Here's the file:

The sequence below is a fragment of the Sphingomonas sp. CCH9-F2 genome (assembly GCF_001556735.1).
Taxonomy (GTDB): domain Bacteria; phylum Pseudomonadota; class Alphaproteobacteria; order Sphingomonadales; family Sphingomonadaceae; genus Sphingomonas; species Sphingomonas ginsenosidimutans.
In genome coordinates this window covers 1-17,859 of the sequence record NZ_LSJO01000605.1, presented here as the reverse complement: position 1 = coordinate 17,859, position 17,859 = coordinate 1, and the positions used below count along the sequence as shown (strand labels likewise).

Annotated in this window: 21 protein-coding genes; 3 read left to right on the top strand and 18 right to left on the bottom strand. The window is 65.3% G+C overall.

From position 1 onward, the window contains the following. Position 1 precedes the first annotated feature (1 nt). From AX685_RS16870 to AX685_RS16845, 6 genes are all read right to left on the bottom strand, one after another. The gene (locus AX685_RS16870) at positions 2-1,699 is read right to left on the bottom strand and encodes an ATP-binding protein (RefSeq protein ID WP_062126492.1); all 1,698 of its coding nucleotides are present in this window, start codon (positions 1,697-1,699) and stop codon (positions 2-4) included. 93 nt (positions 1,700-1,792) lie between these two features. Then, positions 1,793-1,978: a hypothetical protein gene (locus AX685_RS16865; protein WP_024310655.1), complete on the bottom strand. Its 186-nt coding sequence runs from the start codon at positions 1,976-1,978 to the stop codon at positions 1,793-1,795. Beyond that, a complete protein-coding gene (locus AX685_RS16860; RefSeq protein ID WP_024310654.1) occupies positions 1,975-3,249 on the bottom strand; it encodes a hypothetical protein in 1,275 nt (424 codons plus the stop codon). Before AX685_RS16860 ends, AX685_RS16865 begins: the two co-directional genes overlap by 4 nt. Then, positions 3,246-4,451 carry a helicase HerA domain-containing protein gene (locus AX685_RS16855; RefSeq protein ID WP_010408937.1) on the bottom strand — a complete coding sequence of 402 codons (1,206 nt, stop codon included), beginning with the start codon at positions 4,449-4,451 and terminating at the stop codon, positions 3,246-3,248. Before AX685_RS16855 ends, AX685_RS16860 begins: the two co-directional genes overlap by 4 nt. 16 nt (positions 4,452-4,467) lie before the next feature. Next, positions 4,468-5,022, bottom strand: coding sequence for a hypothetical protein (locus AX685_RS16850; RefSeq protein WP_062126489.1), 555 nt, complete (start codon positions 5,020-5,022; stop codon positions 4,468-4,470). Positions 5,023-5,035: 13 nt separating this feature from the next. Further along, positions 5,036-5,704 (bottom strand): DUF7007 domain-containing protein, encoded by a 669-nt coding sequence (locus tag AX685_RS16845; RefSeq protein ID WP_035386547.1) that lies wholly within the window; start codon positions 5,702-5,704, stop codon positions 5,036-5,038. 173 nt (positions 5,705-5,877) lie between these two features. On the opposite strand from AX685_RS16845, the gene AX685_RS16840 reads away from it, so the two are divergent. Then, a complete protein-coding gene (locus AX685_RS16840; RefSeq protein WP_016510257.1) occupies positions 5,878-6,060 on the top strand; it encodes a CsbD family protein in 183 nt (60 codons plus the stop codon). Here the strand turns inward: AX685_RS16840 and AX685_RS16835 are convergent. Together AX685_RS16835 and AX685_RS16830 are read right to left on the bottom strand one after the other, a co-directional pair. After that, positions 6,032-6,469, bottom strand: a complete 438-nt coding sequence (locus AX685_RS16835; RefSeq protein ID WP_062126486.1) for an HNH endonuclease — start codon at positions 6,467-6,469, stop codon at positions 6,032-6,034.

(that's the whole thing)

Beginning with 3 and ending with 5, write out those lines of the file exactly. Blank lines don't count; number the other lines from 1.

In genome coordinates this window covers 1-17,859 of the sequence record NZ_LSJO01000605.1, presented here as the reverse complement: position 1 = coordinate 17,859, position 17,859 = coordinate 1, and the positions used below count along the sequence as shown (strand labels likewise).

Annotated in this window: 21 protein-coding genes; 3 read left to right on the top strand and 18 right to left on the bottom strand. The window is 65.3% G+C overall.

From position 1 onward, the window contains the following. Position 1 precedes the first annotated feature (1 nt). From AX685_RS16870 to AX685_RS16845, 6 genes are all read right to left on the bottom strand, one after another. The gene (locus AX685_RS16870) at positions 2-1,699 is read right to left on the bottom strand and encodes an ATP-binding protein (RefSeq protein ID WP_062126492.1); all 1,698 of its coding nucleotides are present in this window, start codon (positions 1,697-1,699) and stop codon (positions 2-4) included. 93 nt (positions 1,700-1,792) lie between these two features. Then, positions 1,793-1,978: a hypothetical protein gene (locus AX685_RS16865; protein WP_024310655.1), complete on the bottom strand. Its 186-nt coding sequence runs from the start codon at positions 1,976-1,978 to the stop codon at positions 1,793-1,795. Beyond that, a complete protein-coding gene (locus AX685_RS16860; RefSeq protein ID WP_024310654.1) occupies positions 1,975-3,249 on the bottom strand; it encodes a hypothetical protein in 1,275 nt (424 codons plus the stop codon). Before AX685_RS16860 ends, AX685_RS16865 begins: the two co-directional genes overlap by 4 nt. Then, positions 3,246-4,451 carry a helicase HerA domain-containing protein gene (locus AX685_RS16855; RefSeq protein ID WP_010408937.1) on the bottom strand — a complete coding sequence of 402 codons (1,206 nt, stop codon included), beginning with the start codon at positions 4,449-4,451 and terminating at the stop codon, positions 3,246-3,248. Before AX685_RS16855 ends, AX685_RS16860 begins: the two co-directional genes overlap by 4 nt. 16 nt (positions 4,452-4,467) lie before the next feature. Next, positions 4,468-5,022, bottom strand: coding sequence for a hypothetical protein (locus AX685_RS16850; RefSeq protein WP_062126489.1), 555 nt, complete (start codon positions 5,020-5,022; stop codon positions 4,468-4,470). Positions 5,023-5,035: 13 nt separating this feature from the next. Further along, positions 5,036-5,704 (bottom strand): DUF7007 domain-containing protein, encoded by a 669-nt coding sequence (locus tag AX685_RS16845; RefSeq protein ID WP_035386547.1) that lies wholly within the window; start codon positions 5,702-5,704, stop codon positions 5,036-5,038. 173 nt (positions 5,705-5,877) lie between these two features. On the opposite strand from AX685_RS16845, the gene AX685_RS16840 reads away from it, so the two are divergent. Then, a complete protein-coding gene (locus AX685_RS16840; RefSeq protein WP_016510257.1) occupies positions 5,878-6,060 on the top strand; it encodes a CsbD family protein in 183 nt (60 codons plus the stop codon). Here the strand turns inward: AX685_RS16840 and AX685_RS16835 are convergent. Together AX685_RS16835 and AX685_RS16830 are read right to left on the bottom strand one after the other, a co-directional pair. After that, positions 6,032-6,469, bottom strand: a complete 438-nt coding sequence (locus AX685_RS16835; RefSeq protein ID WP_062126486.1) for an HNH endonuclease — start codon at positions 6,467-6,469, stop codon at positions 6,032-6,034.